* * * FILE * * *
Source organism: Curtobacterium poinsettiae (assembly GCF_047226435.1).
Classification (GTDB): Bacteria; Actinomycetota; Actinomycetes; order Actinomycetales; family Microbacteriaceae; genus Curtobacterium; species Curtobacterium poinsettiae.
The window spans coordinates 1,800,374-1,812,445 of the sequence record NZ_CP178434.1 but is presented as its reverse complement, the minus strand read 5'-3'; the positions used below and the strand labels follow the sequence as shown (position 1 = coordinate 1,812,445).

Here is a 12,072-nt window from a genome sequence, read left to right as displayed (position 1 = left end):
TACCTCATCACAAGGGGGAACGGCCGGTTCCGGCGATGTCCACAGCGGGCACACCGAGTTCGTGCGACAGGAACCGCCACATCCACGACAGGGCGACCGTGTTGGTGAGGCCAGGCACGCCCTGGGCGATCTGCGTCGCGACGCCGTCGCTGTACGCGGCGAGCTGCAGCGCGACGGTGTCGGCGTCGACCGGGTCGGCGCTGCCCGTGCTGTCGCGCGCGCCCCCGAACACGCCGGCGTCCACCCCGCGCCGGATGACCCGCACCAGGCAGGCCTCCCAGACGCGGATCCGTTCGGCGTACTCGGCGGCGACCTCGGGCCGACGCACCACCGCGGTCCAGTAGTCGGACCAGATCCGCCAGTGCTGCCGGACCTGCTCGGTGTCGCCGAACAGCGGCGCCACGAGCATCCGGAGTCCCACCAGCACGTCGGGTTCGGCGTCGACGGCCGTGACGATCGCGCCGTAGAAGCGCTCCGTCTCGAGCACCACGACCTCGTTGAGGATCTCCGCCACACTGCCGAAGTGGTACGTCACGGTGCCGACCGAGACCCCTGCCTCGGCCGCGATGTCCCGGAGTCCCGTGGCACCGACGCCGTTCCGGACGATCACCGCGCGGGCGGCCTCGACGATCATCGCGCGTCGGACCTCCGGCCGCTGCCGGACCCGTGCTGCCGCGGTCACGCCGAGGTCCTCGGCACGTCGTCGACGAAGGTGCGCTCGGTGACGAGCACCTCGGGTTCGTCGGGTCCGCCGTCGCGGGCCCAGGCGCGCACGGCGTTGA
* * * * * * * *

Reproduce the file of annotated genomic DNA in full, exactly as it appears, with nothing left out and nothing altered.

Source organism: Curtobacterium poinsettiae (assembly GCF_047226435.1).
Classification (GTDB): Bacteria; Actinomycetota; Actinomycetes; order Actinomycetales; family Microbacteriaceae; genus Curtobacterium; species Curtobacterium poinsettiae.
The window spans coordinates 1,800,374-1,812,445 of the sequence record NZ_CP178434.1 but is presented as its reverse complement, the minus strand read 5'-3'; the positions used below and the strand labels follow the sequence as shown (position 1 = coordinate 1,812,445).

Here is a 12,072-nt window from a genome sequence, read left to right as displayed (position 1 = left end):
TACCTCATCACAAGGGGGAACGGCCGGTTCCGGCGATGTCCACAGCGGGCACACCGAGTTCGTGCGACAGGAACCGCCACATCCACGACAGGGCGACCGTGTTGGTGAGGCCAGGCACGCCCTGGGCGATCTGCGTCGCGACGCCGTCGCTGTACGCGGCGAGCTGCAGCGCGACGGTGTCGGCGTCGACCGGGTCGGCGCTGCCCGTGCTGTCGCGCGCGCCCCCGAACACGCCGGCGTCCACCCCGCGCCGGATGACCCGCACCAGGCAGGCCTCCCAGACGCGGATCCGTTCGGCGTACTCGGCGGCGACCTCGGGCCGACGCACCACCGCGGTCCAGTAGTCGGACCAGATCCGCCAGTGCTGCCGGACCTGCTCGGTGTCGCCGAACAGCGGCGCCACGAGCATCCGGAGTCCCACCAGCACGTCGGGTTCGGCGTCGACGGCCGTGACGATCGCGCCGTAGAAGCGCTCCGTCTCGAGCACCACGACCTCGTTGAGGATCTCCGCCACACTGCCGAAGTGGTACGTCACGGTGCCGACCGAGACCCCTGCCTCGGCCGCGATGTCCCGGAGTCCCGTGGCACCGACGCCGTTCCGGACGATCACCGCGCGGGCGGCCTCGACGATCATCGCGCGTCGGACCTCCGGCCGCTGCCGGACCCGTGCTGCCGCGGTCACGCCGAGGTCCTCGGCACGTCGTCGACGAAGGTGCGCTCGGTGACGAGCACCTCGGGTTCGTCGGGTCCGCCGTCGCGGGCCCAGGCGCGCACGGCGTTGA